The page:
§ 427. But it may not appear to all persons quite so clear, why the officers of the State governments should be equally bound to take a like oath or affirmation; and it has been even suggested, that there is no more reason to require that, than to require, that all of the United States officers should tak an oath or affirmation to support the State Constitutions. A moment's reflection will show sufficient reasons for the requisition of it in the one case, and the omission of it in the other. The members and officers of the National Government have no agency in carrying into effect the State Constitutions.


inembers and officers of the State governments have an essential agency in giving effect to the National Constitu tion. The election of the President and the Senate will depend, in all cases, upon the Legislatures of the several States; and, in many cases, the election of the House of Representatives may be affected by their agency. The judges of the State courts will frequently be called upon to decide upon the Constitution, and laws, and treaties, of the United States; and upon rights and claims growing out of them. Decisions ought to be, as far as possible, uniform, and uniformity of obligation will greatly tend to such a result. The executive authority of the several States may be often called upon to exert powers, or to allow rights, given by the Constitution, as in filling vacancies in the Senate, during the recess of the Legislature; in issuing writs of election, to fill vacancies in the House of Representatives; in officering the militia, and giving effect to laws for calling them out; and in the surrender of fugitives from justice. These, and many other functions, devolving on the State authorities, render it highly important, that they should be under a solemn obligation to obey the Constitution. In common sense, there can be no wellfounded objection to it. There may be serious evils growing out of an opposite course.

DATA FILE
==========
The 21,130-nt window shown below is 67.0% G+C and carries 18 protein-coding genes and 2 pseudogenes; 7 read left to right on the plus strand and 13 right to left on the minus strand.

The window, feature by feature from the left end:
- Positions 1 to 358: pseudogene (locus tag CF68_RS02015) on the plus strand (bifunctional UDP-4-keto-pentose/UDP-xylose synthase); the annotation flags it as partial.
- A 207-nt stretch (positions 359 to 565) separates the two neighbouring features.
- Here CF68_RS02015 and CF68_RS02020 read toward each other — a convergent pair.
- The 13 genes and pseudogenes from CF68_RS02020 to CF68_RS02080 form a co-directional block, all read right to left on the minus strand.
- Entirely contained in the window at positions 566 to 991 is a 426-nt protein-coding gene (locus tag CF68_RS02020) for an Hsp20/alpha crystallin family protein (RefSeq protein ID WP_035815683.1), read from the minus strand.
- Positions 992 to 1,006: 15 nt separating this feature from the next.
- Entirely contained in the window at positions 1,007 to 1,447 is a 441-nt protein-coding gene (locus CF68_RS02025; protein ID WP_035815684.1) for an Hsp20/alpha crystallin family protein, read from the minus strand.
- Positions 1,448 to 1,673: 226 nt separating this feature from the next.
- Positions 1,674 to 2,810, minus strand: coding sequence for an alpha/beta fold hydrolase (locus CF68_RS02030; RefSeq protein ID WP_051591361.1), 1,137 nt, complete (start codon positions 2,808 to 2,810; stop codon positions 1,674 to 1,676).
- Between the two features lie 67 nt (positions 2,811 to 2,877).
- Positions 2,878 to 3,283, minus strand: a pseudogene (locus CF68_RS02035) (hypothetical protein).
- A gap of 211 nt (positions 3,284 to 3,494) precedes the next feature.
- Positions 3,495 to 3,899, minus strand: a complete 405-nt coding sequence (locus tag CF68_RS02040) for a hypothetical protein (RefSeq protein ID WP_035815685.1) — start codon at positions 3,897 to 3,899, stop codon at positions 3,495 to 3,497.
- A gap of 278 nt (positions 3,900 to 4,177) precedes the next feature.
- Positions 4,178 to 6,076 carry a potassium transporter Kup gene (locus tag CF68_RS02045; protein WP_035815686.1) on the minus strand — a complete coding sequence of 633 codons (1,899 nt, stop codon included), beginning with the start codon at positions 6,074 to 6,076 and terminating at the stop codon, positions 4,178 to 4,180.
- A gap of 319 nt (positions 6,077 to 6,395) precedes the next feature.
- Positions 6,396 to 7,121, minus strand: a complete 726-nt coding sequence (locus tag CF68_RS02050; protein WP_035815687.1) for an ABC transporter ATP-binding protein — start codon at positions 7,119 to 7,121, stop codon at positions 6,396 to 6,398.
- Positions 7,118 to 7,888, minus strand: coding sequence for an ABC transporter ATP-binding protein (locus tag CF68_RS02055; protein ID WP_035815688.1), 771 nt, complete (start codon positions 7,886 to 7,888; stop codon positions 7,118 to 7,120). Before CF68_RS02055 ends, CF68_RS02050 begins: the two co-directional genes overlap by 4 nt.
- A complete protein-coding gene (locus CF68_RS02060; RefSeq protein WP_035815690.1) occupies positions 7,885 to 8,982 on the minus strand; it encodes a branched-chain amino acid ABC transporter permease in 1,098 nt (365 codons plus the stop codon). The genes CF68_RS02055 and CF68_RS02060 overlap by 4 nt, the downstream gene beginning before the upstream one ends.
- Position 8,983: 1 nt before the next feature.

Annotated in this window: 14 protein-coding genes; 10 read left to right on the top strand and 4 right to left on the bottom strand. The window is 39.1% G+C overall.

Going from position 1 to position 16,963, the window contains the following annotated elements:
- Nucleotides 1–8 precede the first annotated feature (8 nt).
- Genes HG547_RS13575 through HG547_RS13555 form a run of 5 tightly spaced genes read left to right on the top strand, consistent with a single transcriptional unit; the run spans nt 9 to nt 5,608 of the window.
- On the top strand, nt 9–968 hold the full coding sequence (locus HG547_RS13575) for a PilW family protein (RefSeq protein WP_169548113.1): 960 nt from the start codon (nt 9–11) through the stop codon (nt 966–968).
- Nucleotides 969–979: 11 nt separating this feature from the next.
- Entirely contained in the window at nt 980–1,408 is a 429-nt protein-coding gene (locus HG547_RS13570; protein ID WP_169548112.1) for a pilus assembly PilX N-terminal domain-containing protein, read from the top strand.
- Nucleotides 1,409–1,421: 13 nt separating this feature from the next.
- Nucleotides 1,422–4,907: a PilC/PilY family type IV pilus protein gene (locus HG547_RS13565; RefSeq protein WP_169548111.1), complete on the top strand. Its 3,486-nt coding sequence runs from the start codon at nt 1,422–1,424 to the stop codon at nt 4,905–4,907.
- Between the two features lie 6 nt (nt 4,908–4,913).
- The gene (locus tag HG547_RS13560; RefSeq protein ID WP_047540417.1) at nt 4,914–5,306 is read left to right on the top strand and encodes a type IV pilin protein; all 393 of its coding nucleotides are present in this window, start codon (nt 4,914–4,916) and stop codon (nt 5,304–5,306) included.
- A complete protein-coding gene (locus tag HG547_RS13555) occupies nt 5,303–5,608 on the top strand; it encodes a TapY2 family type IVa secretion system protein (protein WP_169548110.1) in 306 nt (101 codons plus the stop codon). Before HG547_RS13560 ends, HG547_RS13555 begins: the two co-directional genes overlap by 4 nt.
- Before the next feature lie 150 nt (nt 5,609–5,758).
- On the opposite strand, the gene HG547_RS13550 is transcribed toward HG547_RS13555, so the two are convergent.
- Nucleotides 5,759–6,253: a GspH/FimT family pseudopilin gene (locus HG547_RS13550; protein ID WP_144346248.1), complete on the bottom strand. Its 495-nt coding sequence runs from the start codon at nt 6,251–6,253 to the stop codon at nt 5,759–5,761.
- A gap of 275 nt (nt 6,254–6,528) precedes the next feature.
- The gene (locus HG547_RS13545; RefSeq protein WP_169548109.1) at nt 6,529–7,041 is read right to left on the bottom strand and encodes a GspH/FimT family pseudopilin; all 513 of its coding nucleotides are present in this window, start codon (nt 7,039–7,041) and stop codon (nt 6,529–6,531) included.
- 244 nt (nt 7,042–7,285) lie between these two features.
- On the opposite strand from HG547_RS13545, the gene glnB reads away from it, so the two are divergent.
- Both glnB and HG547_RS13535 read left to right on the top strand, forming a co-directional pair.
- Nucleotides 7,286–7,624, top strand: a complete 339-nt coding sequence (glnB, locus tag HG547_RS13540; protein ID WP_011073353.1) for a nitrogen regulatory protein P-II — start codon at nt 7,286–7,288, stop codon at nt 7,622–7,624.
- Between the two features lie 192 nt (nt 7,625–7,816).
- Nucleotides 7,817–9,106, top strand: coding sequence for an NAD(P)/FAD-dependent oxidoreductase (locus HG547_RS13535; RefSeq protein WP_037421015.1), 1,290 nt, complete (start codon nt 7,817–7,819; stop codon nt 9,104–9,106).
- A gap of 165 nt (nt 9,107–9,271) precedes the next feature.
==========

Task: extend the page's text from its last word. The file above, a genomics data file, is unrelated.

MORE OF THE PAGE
§ 428. The remaining part of the clause declares, that "no religious test shall ever be required, as a qualification to any office or public trust under the United States.' This clause is recommended by its tendency to satisfy the minds of many delicate and scrupulous persons, who entertain great repugnance to religious tests, as a qualification for civil power or honor. But it has a higher aim in the Constitution. It is designed to cut off every pretence of an alliance between the Church and the State, in the administration of the National Government. The American people were too well read in the history of other countries, and had suffered too much in their colonial state, not to dread the abuses of authority resulting from religious bigotry, intolerance, and persecution. They knew but too well, that no sect could be safely trusted with power on such a subject; for all had in turns wielded